Liberal bias at the American Bar Association?

Kobi pointed me to this news article that discusses this research article by Richard Vining, Amy Steigerwalt, and Susan Navarro Smeicer which claims that the American Bar Association has a liberal bias in its evaluation of Supreme Court nominees. They write:

We [Vining et al.] find both that, all else being equal, Democatic/liberal nominees are more likely to receive the ABA’s highest rating of “Well Qualified” than their Republican counterparts, but also that the ABA relies on more traditional measures of professional qualifications, such as prior experience as a judge or Circuit Court clerk, when rating nominees to the federal appellate courts. Our results lead us to conclude that the ABA should take affirmative steps to ensure liberal candidates are not being unconsciously favored and rated.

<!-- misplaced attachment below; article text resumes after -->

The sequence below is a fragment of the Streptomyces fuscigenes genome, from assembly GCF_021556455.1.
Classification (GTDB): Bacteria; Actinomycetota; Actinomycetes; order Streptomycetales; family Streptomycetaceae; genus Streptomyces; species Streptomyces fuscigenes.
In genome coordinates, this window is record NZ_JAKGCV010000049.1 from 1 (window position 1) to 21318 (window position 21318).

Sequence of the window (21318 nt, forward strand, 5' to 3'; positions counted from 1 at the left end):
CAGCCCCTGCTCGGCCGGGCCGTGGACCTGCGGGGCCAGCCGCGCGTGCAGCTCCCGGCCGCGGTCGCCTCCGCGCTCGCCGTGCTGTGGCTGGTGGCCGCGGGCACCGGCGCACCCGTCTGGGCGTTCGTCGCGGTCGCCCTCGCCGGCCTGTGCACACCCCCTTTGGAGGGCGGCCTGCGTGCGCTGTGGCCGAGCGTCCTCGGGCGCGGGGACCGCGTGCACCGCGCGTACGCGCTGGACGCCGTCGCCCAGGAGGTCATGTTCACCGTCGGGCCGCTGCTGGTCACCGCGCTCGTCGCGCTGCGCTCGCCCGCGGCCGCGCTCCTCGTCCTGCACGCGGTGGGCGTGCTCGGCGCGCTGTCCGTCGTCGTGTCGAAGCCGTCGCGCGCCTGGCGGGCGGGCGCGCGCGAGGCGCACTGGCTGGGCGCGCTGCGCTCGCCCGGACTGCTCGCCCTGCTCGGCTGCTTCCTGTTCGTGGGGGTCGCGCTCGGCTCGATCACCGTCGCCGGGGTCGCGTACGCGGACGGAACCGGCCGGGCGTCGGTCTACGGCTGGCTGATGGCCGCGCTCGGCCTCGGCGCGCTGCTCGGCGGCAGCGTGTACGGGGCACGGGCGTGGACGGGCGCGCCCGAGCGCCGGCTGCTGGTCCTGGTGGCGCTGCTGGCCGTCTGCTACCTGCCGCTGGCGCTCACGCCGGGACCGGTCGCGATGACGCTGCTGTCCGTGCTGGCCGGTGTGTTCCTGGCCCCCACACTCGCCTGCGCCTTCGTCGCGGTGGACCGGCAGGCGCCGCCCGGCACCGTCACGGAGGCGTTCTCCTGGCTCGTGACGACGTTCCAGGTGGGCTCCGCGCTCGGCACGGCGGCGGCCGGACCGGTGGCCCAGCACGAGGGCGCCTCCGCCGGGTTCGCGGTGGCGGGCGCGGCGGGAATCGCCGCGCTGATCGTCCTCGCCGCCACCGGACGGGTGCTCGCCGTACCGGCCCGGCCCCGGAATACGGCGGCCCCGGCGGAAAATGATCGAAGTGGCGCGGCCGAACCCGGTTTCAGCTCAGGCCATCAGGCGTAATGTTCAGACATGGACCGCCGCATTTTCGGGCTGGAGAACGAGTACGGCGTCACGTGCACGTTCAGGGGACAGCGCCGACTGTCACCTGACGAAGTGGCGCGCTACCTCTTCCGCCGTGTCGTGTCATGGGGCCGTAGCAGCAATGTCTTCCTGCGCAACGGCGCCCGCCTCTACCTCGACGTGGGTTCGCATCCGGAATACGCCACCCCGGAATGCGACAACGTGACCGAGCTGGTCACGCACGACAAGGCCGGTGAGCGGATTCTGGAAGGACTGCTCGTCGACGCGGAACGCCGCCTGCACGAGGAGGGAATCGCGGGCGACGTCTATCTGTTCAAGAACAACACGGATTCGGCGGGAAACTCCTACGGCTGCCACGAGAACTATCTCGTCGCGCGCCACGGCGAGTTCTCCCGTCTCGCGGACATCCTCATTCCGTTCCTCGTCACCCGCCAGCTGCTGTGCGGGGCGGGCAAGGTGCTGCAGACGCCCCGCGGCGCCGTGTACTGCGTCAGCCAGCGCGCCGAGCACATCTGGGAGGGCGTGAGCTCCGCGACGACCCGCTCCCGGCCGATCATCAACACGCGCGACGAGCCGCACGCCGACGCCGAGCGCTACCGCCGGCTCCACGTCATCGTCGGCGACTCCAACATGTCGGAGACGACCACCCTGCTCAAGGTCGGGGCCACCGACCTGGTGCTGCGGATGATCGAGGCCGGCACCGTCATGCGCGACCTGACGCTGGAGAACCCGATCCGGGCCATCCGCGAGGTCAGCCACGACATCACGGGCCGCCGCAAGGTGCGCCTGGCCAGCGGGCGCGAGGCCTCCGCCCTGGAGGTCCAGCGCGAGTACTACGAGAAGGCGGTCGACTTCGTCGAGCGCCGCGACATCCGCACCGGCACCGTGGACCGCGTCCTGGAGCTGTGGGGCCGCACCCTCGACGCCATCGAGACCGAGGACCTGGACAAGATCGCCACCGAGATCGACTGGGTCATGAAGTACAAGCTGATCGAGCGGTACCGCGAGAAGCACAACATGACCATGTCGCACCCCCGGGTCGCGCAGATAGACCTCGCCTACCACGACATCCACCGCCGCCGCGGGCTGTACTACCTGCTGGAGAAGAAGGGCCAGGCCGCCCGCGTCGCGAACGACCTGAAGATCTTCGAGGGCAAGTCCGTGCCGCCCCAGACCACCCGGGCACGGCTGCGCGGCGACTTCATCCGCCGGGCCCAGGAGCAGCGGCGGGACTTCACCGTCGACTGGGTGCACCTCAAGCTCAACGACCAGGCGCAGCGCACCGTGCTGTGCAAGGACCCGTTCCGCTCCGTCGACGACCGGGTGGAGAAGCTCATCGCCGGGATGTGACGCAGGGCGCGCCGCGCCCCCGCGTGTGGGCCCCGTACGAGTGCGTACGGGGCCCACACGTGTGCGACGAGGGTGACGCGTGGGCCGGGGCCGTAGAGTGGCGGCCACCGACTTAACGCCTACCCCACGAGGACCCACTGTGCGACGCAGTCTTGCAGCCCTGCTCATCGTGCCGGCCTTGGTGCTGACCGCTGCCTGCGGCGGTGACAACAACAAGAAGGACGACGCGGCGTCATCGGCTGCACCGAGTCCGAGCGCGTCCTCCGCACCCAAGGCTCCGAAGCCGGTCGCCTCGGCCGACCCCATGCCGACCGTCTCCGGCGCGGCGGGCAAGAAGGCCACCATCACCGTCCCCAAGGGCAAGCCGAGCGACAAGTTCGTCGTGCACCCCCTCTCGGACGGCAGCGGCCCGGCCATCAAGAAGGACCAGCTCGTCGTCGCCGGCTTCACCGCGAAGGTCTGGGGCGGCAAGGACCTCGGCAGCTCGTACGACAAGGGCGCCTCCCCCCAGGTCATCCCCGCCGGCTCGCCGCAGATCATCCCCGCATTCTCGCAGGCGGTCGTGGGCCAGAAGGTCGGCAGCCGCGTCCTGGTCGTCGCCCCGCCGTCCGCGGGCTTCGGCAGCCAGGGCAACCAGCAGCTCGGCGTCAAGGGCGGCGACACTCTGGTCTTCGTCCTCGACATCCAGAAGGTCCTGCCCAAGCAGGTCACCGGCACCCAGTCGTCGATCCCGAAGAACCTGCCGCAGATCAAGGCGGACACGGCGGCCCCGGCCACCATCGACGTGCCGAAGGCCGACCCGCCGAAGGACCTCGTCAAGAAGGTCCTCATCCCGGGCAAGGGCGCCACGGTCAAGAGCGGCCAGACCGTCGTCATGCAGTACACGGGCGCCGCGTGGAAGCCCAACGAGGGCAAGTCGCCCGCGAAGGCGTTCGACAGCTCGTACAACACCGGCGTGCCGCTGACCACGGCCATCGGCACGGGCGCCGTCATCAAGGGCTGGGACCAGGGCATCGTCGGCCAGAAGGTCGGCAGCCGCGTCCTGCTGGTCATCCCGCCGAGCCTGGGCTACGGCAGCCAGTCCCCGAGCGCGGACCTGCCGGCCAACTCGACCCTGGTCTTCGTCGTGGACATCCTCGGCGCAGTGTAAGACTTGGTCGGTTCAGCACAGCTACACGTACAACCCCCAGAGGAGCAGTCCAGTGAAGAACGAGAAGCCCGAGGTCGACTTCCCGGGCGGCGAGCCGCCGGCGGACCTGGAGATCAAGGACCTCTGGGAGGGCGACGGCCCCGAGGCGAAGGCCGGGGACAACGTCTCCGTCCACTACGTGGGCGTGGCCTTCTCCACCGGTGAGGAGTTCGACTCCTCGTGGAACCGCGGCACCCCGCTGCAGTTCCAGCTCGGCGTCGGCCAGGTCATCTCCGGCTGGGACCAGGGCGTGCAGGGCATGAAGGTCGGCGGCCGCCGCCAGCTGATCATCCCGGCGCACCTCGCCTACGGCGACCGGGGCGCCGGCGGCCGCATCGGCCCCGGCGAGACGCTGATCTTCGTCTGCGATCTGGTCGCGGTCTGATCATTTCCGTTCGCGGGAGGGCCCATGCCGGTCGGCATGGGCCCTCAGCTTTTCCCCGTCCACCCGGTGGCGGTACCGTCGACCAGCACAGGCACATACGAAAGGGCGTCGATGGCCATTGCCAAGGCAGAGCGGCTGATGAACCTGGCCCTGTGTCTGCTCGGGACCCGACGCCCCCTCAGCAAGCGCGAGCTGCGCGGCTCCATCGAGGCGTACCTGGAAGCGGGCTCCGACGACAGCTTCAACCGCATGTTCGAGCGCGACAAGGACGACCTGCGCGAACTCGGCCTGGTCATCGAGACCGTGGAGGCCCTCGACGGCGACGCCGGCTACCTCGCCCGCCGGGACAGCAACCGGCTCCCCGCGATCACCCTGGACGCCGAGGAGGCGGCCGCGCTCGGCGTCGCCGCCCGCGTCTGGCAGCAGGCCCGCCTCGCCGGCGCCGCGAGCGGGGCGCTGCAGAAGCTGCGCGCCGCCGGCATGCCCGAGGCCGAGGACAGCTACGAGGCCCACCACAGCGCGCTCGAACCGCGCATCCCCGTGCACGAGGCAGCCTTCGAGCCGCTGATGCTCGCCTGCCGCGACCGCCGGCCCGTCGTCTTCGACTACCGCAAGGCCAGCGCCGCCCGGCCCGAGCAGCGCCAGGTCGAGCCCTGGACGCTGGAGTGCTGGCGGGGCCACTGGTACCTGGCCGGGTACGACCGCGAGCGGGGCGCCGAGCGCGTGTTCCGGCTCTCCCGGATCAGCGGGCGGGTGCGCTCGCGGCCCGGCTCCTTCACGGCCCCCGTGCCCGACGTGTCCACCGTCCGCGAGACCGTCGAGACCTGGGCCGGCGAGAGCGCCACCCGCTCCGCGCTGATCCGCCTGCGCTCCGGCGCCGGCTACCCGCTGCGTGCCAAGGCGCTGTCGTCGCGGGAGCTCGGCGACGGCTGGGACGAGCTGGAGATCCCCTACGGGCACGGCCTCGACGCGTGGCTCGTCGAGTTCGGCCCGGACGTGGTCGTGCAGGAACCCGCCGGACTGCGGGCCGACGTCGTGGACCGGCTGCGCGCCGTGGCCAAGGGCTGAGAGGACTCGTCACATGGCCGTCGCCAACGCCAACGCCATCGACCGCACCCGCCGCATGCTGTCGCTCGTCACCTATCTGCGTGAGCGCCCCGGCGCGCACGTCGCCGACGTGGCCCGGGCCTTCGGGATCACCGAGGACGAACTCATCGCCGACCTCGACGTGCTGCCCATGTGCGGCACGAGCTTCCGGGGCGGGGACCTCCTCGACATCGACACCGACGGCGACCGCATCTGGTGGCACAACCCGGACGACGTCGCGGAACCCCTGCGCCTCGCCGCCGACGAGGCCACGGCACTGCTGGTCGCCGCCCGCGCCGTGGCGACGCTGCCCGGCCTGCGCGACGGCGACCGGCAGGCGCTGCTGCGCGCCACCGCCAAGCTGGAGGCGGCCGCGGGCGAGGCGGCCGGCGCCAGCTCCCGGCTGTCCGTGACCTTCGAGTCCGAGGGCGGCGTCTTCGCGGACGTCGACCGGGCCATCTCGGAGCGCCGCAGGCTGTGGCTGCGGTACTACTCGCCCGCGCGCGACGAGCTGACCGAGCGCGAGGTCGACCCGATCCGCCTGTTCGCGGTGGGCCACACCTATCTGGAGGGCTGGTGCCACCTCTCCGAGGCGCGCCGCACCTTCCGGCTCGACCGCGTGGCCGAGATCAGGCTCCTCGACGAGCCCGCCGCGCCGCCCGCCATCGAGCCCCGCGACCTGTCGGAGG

I have mixed feelings about this research. On one hand, I can only assume that the leaders of the American Bar Association are mostly liberal Democrats and so it makes sense that they would view liberal Democratic judges more positively, much in the same way that I’d expect the Chamber of Commerce to generally have conservative Republican views. I also have mixed feelings about the quasi-governmental role played by an organization such as the ABA: on one hand, it seems vaguely inappropriate; on the other hand, I presume these people do take their job seriously, and there are a lot of judicial nominees to look at.